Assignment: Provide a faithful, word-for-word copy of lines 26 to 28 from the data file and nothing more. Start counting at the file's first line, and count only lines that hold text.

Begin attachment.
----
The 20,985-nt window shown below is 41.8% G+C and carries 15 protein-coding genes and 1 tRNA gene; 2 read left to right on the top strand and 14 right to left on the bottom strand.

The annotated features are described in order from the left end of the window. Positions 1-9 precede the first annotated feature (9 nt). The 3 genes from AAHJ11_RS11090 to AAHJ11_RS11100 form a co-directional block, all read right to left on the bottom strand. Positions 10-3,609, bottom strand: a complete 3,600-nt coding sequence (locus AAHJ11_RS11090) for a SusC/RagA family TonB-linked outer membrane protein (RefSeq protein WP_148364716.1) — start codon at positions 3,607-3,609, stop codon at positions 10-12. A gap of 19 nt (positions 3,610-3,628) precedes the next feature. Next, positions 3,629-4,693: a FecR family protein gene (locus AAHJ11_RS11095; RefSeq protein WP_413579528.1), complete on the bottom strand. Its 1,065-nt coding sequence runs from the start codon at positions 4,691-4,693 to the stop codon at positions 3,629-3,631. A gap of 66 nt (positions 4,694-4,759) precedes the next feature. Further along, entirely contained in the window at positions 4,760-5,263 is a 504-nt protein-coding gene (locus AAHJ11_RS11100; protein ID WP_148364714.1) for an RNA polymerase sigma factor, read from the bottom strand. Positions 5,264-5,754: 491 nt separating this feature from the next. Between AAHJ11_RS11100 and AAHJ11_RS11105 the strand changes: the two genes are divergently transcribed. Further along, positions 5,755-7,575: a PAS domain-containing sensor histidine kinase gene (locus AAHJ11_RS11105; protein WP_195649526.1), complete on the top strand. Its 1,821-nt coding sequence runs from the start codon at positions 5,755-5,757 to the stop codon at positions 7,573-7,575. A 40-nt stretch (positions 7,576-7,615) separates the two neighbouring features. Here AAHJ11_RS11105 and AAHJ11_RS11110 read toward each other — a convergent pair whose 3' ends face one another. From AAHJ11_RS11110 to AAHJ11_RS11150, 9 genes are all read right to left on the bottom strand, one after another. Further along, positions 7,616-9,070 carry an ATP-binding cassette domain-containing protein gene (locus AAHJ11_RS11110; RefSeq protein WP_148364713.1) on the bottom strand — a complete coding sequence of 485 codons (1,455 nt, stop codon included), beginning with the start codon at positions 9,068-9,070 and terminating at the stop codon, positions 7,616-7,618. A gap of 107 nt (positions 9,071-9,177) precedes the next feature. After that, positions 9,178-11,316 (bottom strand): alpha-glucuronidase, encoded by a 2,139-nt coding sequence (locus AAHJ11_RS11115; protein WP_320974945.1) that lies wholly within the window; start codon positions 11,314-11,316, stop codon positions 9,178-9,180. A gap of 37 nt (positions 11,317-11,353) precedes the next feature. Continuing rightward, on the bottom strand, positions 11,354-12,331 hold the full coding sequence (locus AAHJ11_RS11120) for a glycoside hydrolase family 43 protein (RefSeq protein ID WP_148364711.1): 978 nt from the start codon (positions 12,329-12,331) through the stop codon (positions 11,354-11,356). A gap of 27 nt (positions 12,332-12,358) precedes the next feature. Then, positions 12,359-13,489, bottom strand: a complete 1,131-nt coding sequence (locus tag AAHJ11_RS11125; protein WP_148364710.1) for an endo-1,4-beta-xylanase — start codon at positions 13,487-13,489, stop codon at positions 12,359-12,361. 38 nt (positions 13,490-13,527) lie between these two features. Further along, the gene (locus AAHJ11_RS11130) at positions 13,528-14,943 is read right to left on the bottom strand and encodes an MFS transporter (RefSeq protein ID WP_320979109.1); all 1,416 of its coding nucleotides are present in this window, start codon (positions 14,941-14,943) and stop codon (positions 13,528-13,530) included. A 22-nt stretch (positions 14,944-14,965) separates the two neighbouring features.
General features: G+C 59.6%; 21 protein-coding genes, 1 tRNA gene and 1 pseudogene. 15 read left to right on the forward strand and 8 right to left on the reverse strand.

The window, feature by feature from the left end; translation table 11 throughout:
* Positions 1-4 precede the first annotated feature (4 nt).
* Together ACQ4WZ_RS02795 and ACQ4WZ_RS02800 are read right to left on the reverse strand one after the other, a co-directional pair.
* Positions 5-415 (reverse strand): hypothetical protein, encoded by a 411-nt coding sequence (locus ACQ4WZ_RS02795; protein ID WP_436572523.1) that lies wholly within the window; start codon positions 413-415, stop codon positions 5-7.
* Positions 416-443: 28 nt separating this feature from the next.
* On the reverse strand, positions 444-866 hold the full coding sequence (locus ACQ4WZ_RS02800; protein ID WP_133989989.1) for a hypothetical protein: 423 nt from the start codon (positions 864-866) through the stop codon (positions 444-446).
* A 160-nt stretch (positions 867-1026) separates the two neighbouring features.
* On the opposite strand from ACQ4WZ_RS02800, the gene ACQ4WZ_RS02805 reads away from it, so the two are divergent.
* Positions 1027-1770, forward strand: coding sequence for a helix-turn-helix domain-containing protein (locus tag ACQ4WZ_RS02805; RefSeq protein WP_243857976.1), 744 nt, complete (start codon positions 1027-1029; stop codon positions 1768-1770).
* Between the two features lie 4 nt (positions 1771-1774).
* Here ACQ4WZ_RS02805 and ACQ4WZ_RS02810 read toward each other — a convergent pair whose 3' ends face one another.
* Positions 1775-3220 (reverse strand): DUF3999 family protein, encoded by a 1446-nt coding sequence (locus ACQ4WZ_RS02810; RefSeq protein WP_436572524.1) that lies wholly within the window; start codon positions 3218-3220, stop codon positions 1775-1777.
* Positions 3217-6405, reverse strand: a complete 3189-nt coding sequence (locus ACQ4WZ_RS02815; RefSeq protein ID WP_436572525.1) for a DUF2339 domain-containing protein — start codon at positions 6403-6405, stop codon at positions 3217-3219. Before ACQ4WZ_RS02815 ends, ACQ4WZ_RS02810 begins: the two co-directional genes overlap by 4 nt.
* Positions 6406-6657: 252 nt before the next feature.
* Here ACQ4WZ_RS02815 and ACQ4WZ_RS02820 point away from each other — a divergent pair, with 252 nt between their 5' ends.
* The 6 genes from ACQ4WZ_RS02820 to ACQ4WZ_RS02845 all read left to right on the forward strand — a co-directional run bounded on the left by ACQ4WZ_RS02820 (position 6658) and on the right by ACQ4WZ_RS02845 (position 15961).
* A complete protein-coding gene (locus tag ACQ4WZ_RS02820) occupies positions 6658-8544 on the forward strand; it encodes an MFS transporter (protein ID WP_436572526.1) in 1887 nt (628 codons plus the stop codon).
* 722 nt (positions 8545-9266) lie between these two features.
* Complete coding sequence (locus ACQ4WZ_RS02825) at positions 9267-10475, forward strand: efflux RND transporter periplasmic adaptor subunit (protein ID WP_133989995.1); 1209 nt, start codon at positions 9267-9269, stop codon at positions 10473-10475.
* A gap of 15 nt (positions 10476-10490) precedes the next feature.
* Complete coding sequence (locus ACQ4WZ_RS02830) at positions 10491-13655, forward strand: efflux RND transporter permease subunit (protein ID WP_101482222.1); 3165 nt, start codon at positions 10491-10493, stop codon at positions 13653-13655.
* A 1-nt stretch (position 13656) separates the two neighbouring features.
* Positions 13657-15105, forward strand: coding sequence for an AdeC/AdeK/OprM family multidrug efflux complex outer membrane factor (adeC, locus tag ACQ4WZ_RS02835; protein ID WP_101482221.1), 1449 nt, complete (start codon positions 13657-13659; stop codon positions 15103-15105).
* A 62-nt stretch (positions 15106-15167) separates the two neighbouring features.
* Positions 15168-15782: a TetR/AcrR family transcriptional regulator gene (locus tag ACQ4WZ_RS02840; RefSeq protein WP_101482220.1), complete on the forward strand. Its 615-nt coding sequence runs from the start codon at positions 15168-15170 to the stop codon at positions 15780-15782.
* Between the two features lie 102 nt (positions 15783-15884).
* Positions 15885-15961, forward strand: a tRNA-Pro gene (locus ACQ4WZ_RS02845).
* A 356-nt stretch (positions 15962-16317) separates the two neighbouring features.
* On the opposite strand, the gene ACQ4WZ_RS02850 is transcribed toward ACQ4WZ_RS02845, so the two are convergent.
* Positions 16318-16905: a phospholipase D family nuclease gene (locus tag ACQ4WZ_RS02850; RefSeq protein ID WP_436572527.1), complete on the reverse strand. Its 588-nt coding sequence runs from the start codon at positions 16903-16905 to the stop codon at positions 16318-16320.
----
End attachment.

* Positions 13657-15105, forward strand: coding sequence for an AdeC/AdeK/OprM family multidrug efflux complex outer membrane factor (adeC, locus tag ACQ4WZ_RS02835; protein ID WP_101482221.1), 1449 nt, complete (start codon positions 13657-13659; stop codon positions 15103-15105).
* A 62-nt stretch (positions 15106-15167) separates the two neighbouring features.
* Positions 15168-15782: a TetR/AcrR family transcriptional regulator gene (locus tag ACQ4WZ_RS02840; RefSeq protein WP_101482220.1), complete on the forward strand. Its 615-nt coding sequence runs from the start codon at positions 15168-15170 to the stop codon at positions 15780-15782.